The Peruvian Congress is threatening to remove President Pedro Pablo Kuczynski from office over corruption allegations, using a fast-track impeachment process that critics describe as an assault on democracy.

Kuczynski’s opponents produced documents last week showing that Odebrecht, the Brazilian construction giant at the heart of Latin America’s largest corruption scandal, made payments of nearly $800,000 to his investment banking firm, Westfield Capital. Some of the payments occurred during his previous stints as economy minister and prime minister, while Odebrecht was winning major public contracts.

The center-right economist, a former U.S. citizen who worked in the United States at the World Bank and International Monetary Fund before launching his political career, initially denied any link to Odebrecht. He later said he had cut ties to Westfield upon assuming office and that the payments were for consulting work performed by a former business partner.

Peruvian opposition leader Keiko Fujimori speaks to the press in Lima, Dec. 7, 2017. (Luka Gonzales/AFP/Getty Images)

The opposition-controlled Congress, however, promptly voted 93 to 17 to initiate impeachment proceedings, citing Kuczynski’s “moral incapacity.” After an appearance by Kuczynski before lawmakers Thursday morning to defend himself, the 130-member single-chamber legislature will hold a debate followed by a final vote, with a two-thirds majority, or 87 votes, required to sack him. The impeachment vote could come as soon as Thursday.

But critics of the effort to remove Kuczynski see the vague charge and the swift pace of proceedings as violations of due process. They accuse the hard-right Popular Force party, which dominates Congress and is led by Keiko Fujimori, daughter of jailed 1990s strongman Alberto Fujimori, of using the controversy as a pretext for an unconstitutional power grab.

The impeachment drive comes just as anti-corruption prosecutors are making headway in their investigations of Keiko Fujimori’s murky finances, and it coincides with Popular Force’s ongoing attempts to oust the attorney general and several members of Peru’s Constitutional Court on grounds that have been ridiculed by independent legal scholars.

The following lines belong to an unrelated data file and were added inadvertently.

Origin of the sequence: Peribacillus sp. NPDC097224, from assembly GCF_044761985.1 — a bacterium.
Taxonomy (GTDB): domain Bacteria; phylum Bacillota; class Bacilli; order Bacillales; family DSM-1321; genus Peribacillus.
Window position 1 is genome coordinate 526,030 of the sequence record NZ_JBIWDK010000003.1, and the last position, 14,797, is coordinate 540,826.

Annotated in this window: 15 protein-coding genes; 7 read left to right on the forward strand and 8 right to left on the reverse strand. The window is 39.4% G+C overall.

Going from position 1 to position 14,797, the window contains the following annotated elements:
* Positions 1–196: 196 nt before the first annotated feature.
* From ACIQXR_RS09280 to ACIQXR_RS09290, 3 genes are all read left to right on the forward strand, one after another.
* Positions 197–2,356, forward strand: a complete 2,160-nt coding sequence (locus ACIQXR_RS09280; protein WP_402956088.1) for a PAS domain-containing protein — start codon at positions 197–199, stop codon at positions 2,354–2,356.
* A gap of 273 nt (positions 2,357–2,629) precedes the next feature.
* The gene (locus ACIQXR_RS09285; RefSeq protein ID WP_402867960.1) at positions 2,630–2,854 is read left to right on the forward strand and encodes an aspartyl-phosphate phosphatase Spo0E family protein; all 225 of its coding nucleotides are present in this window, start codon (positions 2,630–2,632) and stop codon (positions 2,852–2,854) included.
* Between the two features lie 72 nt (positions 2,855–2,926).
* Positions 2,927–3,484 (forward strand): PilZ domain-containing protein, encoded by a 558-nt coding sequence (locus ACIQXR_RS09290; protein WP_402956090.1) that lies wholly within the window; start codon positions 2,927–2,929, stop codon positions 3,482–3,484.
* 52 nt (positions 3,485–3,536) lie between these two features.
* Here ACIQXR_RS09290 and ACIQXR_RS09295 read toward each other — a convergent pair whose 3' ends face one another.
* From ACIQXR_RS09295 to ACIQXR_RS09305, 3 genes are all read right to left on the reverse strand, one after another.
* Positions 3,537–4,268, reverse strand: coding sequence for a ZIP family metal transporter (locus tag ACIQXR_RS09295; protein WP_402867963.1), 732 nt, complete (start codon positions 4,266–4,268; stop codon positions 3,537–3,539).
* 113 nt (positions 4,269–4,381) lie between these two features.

The effort follows months of tension between Popular Force and the Kuczynski administration, with the opposition party using its congressional muscle to impeach several ministers while also blocking ethics investigations of its own members for a long list of alleged irregularities that range from money laundering and extortion to fabricating high school diplomas.

Pedro Cateriano, a former prime minister and professor of constitutional law, describes Popular Force’s maneuverings as an attempted “coup.” He is urging Kuczynski to invoke the democratic charter of the Organization of American States, which allows the multilateral group to suspend member nations when there is a breach of democratic order.

“The situation is extremely dangerous. If Kuczynski is impeached, the cost for the country will be huge,” Cateriano said. “The president appears to have had a conflict of interest. But what Congress should be doing is first starting an investigation, with a presumption of innocence, to get to the bottom of the matter.”

Nuns shouts slogans against Keiko Fujimori, daughter of jailed former president Alberto Fujimori, blaming her party for corruption charges against President Pedro Pablo Kuczynski, in Lima, Peru, Saturday, Dec. 16, 2017. The poster reads in Spanish, “Fujimori never again.” (Martin Mejia/AP)

Diego García Sayan, a former justice minister and president of the Inter-American Court of Human Rights, agreed. He said the impeachment push must be viewed in the context of an opposition drive to stack the Constitutional Court, the ultimate arbiter of any conflict between the executive and the legislature.

“This is an attack on Peru’s democratic institutions,” García Sayan added. “History has already shown us what this group [Popular Force] is capable of, its criminal record, so to speak.”

She has also failed to clearly renounce her father’s 1990-2000 administration, in which he presided over the disappearance of billions of dollars from public coffers, shuttered Congress and the courts, and directed clandestine death squads against suspected subversives.

Kuczynski’s predecessor, Ollanta Humala, is currently in pretrial detention over similar allegations of receiving illicit funding from Odebrecht.

An Oxford- and Princeton-educated former Wall Street investment banker, Kuczynski has seen his approval ratings plummet from the high 70s to the low 20s since his inauguration 17 months ago. Many voters have been frustrated by his failure to confront the opposition’s hardball tactics. The president even criticized the raid on Popular Force’s offices, suggesting that prosecutors had not respected “the rules of the game.”

“The Fujimoristas are impeaching him for political vengeance,” Cateriano said. “Some of us have been warning Kuczynski for months that Keiko Fujimori would attempt this, but, out of naivete, he has failed to take that possibility seriously.”

However, if Kuczynski is sacked, the victory for Popular Force could prove pyrrhic. Polls show that nearly 70 percent of Peruvians believe the party is “abusing” its congressional majority, while Keiko Fujimori’s approval rating has also fallen five points in the last quarter to hit 33 percent.

In a splintered political landscape, that still makes her a favorite to make it to the 2021 presidential runoff — for the third time in a row — but it also means she will again face an uphill struggle to overcome the entrenched anti-Fujimori sentiment that stopped her from winning the presidency in 2011 and 2016.

“It’s improbable that Keiko could now rebuild her brand to appeal beyond the Fujimorista hardcore,” said pollster Giovanna Peñaflor.